In an editorial to the Philosophy & Technology journal, Floridi defines digital sovereignty as control of the digital – meaning the ability to influence things (e.g. their occurrence, creation, or destruction) and their dynamics (e.g. their behavior, development, operations, or interactions). He maintains that a fight over digital sovereignty is currently ongoing between companies and states and that its outcome is going to have far-reaching consequences for the future of society.
In theory, there should be a balance struck between tech companies and states where the former controls the nature and speed of change while the latter controls the direction of change. But Floridi argues that this balance has been skewed by a dominant narrative consistent with the logic of contemporary capitalism, wherein corporate self-regulation is seen as sufficient and advantageous over state intervention and where corporate digital power is expected to be balanced out by the market equilibrium. But instead of balance, the market delivered a de facto monopoly, where tech companies now control the nature and speed of change as well as its direction.
While promising efforts like the General Data Protection Regulation (GDPR) in the European Union and recent antitrust lawsuits against Google, Facebook, Amazon, and Apple by the U.S. Justice Department indicate a growing will to regulate the tech giants, it seems to remain a difficult task to do. Primarily because the dominance and vast resources of these companies make them uniquely situated to effectively evade regulation; one example being how Facebook in 2018 was able to move over 1.5 billion users from their international headquarters in Ireland to their main headquarters in California – right before the GDPR came into force in the EU.
Even if we ignore the massive amounts of money spent by the big tech companies on lobbying policymakers (Amazon, Apple, Facebook, and Google alone spent over $124 million on lobbying and campaign donations during the 2020 U.S. election cycle, according to a recent report from Public Citizen), the rapid pace, complexity and opacity typical for the development of digital technologies still make tech companies notoriously difficult to regulate. We are also seeing states and banking institutions becoming increasingly dependent on Big Tech’s services themselves – allowing them to join the major financial institutions in the “too big to fail” club.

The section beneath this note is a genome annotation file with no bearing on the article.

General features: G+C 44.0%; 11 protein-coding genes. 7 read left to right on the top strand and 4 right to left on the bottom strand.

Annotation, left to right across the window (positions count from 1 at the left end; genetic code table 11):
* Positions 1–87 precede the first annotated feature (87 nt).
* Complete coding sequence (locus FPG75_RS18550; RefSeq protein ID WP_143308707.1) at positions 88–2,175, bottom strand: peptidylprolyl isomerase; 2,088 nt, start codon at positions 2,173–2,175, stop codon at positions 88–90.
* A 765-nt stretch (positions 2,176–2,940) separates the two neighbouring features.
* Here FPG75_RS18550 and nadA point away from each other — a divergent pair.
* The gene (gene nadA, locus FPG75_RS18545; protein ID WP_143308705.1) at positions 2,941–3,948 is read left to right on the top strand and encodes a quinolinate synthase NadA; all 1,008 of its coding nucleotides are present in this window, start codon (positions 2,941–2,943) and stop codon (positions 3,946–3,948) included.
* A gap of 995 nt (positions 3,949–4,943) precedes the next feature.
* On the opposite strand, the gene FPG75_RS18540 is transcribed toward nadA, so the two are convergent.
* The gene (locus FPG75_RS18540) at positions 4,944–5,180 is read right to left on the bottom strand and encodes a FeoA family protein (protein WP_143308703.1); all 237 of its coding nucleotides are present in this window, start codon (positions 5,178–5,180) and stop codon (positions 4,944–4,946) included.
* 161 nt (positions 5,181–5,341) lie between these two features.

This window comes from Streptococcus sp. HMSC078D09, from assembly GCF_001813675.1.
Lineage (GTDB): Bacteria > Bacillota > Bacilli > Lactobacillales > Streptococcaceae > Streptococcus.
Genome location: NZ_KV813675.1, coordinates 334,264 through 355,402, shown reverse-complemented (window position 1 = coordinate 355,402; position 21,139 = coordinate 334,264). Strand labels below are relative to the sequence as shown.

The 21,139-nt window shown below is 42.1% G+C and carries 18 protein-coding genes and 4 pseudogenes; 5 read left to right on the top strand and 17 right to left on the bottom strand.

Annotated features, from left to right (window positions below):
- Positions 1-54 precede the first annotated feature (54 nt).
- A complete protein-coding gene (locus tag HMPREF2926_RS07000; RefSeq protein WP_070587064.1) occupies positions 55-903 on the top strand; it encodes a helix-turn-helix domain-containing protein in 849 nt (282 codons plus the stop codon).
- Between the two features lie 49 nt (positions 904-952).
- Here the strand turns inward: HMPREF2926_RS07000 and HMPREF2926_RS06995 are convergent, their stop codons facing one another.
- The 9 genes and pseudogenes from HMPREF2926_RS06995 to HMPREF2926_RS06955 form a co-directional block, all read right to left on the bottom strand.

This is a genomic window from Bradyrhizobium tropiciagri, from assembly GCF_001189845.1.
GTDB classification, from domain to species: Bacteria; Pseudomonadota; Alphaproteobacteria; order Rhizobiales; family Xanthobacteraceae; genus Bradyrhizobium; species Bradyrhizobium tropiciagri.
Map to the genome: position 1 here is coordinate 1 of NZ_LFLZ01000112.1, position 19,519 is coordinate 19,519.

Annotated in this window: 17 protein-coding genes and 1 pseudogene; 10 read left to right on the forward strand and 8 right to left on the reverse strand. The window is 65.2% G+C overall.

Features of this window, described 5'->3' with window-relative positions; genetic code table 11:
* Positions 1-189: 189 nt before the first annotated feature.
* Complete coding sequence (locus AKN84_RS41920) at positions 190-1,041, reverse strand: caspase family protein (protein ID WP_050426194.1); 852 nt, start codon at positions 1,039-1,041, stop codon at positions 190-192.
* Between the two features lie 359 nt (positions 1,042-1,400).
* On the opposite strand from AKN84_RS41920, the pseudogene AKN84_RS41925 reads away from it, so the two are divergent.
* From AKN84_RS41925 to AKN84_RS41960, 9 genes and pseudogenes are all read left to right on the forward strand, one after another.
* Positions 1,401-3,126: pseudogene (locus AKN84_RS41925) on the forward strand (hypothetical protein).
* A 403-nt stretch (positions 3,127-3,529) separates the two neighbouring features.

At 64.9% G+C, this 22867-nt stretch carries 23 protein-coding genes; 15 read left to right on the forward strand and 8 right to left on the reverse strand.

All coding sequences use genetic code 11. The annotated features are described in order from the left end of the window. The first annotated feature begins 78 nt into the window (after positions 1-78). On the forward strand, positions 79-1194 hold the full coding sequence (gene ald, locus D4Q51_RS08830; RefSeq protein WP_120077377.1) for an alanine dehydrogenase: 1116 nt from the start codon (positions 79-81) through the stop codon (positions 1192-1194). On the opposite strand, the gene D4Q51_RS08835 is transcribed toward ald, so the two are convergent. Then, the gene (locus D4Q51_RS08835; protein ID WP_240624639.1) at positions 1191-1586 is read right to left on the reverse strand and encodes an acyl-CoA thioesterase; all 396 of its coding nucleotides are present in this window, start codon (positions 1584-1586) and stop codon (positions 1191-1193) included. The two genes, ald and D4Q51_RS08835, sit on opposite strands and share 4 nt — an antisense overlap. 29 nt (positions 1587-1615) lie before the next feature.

Floridi believes that as our analog reality is becoming increasingly controlled and managed by digital reality, it has become critically important that the digital aspects of society are governed not by corporations but by a socio-politically accountable public sector. For the sake of democracy, coordinated cooperation on global issues, fairness, and sustainable development.
But if corporate digital sovereignty is to end, the traditional notion of national sovereignty is not sufficient. To Floridi, the EU constitutes a promising example of how digital sovereignty is more easily exercised on the supranational level of governance.
On their own, national sovereignties can easily be played against each other by the multinational tech giants – but as we have seen with the implementation of the comprehensive and (mostly) successful GDPR, aiming for supranational sovereignty is likely to be more feasible, if not necessary, if Big Tech is to be regulated effectively – at least outside of the United States.
However, Floridi acknowledges that even if supranational digital sovereignty is a fruitful approach for states in gaining control over the digital sphere, one critical problem remains: legitimacy.
National sovereignty in democracies comes from popular sovereignty (i.e. the people) and when sovereignty, digital or otherwise, is transferred from the national to the supranational level it disengages the individual further from the seat of executive power. Floridi maintains that popular sovereignty can still legitimise supranational sovereignty if the populace decides to willfully relinquish control in exchange for more favourable outcomes. But the question still remains then: is this a trade-off we are actually willing to make? At this point, would supranational sovereignty even be enough to curb the power of Big Tech? And if not, what alternatives are we left with?
If there is anything that can be said for certain, it is that the outcome in the battle over digital sovereignty will shape our future society in the most fundamental ways.